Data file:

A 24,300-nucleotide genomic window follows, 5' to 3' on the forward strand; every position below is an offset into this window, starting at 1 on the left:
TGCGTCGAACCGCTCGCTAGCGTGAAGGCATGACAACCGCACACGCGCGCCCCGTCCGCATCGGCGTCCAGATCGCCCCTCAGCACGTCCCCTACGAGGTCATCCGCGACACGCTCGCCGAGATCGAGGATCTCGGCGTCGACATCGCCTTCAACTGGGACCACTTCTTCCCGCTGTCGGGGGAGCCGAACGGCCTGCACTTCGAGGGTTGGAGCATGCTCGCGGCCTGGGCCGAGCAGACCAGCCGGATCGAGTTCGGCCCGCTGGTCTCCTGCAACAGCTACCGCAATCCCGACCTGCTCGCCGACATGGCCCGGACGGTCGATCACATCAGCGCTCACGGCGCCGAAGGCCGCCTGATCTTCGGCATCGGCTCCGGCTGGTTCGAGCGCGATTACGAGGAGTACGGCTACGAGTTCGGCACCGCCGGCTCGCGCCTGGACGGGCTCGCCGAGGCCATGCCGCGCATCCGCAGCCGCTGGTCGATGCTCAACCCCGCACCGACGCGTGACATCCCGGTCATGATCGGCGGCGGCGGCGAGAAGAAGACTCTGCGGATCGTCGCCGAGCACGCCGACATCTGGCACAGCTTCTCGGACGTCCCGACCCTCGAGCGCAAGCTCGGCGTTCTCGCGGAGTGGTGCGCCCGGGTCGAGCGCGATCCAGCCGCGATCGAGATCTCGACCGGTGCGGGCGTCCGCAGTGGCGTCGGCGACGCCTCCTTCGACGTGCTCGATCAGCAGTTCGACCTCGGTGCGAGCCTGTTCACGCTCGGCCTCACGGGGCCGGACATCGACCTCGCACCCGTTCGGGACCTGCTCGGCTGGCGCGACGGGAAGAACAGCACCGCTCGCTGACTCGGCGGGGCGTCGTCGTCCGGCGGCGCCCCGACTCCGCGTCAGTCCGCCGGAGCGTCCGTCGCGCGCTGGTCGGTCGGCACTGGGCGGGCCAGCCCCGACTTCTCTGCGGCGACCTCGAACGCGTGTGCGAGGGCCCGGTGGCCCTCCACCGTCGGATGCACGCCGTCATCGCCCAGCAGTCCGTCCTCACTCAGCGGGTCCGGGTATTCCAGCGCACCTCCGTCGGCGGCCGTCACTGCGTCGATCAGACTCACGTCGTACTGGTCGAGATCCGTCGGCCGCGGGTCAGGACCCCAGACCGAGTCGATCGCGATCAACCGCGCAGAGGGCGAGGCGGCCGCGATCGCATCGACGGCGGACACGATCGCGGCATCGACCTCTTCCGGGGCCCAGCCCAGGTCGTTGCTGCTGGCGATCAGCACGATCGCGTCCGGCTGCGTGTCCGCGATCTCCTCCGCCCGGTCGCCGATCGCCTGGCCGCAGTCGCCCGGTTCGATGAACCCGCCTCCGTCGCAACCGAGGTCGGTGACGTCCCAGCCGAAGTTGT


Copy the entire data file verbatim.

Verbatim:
A 24,300-nucleotide genomic window follows, 5' to 3' on the forward strand; every position below is an offset into this window, starting at 1 on the left:
TGCGTCGAACCGCTCGCTAGCGTGAAGGCATGACAACCGCACACGCGCGCCCCGTCCGCATCGGCGTCCAGATCGCCCCTCAGCACGTCCCCTACGAGGTCATCCGCGACACGCTCGCCGAGATCGAGGATCTCGGCGTCGACATCGCCTTCAACTGGGACCACTTCTTCCCGCTGTCGGGGGAGCCGAACGGCCTGCACTTCGAGGGTTGGAGCATGCTCGCGGCCTGGGCCGAGCAGACCAGCCGGATCGAGTTCGGCCCGCTGGTCTCCTGCAACAGCTACCGCAATCCCGACCTGCTCGCCGACATGGCCCGGACGGTCGATCACATCAGCGCTCACGGCGCCGAAGGCCGCCTGATCTTCGGCATCGGCTCCGGCTGGTTCGAGCGCGATTACGAGGAGTACGGCTACGAGTTCGGCACCGCCGGCTCGCGCCTGGACGGGCTCGCCGAGGCCATGCCGCGCATCCGCAGCCGCTGGTCGATGCTCAACCCCGCACCGACGCGTGACATCCCGGTCATGATCGGCGGCGGCGGCGAGAAGAAGACTCTGCGGATCGTCGCCGAGCACGCCGACATCTGGCACAGCTTCTCGGACGTCCCGACCCTCGAGCGCAAGCTCGGCGTTCTCGCGGAGTGGTGCGCCCGGGTCGAGCGCGATCCAGCCGCGATCGAGATCTCGACCGGTGCGGGCGTCCGCAGTGGCGTCGGCGACGCCTCCTTCGACGTGCTCGATCAGCAGTTCGACCTCGGTGCGAGCCTGTTCACGCTCGGCCTCACGGGGCCGGACATCGACCTCGCACCCGTTCGGGACCTGCTCGGCTGGCGCGACGGGAAGAACAGCACCGCTCGCTGACTCGGCGGGGCGTCGTCGTCCGGCGGCGCCCCGACTCCGCGTCAGTCCGCCGGAGCGTCCGTCGCGCGCTGGTCGGTCGGCACTGGGCGGGCCAGCCCCGACTTCTCTGCGGCGACCTCGAACGCGTGTGCGAGGGCCCGGTGGCCCTCCACCGTCGGATGCACGCCGTCATCGCCCAGCAGTCCGTCCTCACTCAGCGGGTCCGGGTATTCCAGCGCACCTCCGTCGGCGGCCGTCACTGCGTCGATCAGACTCACGTCGTACTGGTCGAGATCCGTCGGCCGCGGGTCAGGACCCCAGACCGAGTCGATCGCGATCAACCGCGCAGAGGGCGAGGCGGCCGCGATCGCATCGACGGCGGACACGATCGCGGCATCGACCTCTTCCGGGGCCCAGCCCAGGTCGTTGCTGCTGGCGATCAGCACGATCGCGTCCGGCTGCGTGTCCGCGATCTCCTCCGCCCGGTCGCCGATCGCCTGGCCGCAGTCGCCCGGTTCGATGAACCCGCCTCCGTCGCAACCGAGGTCGGTGACGTCCCAGCCGAAGTTGT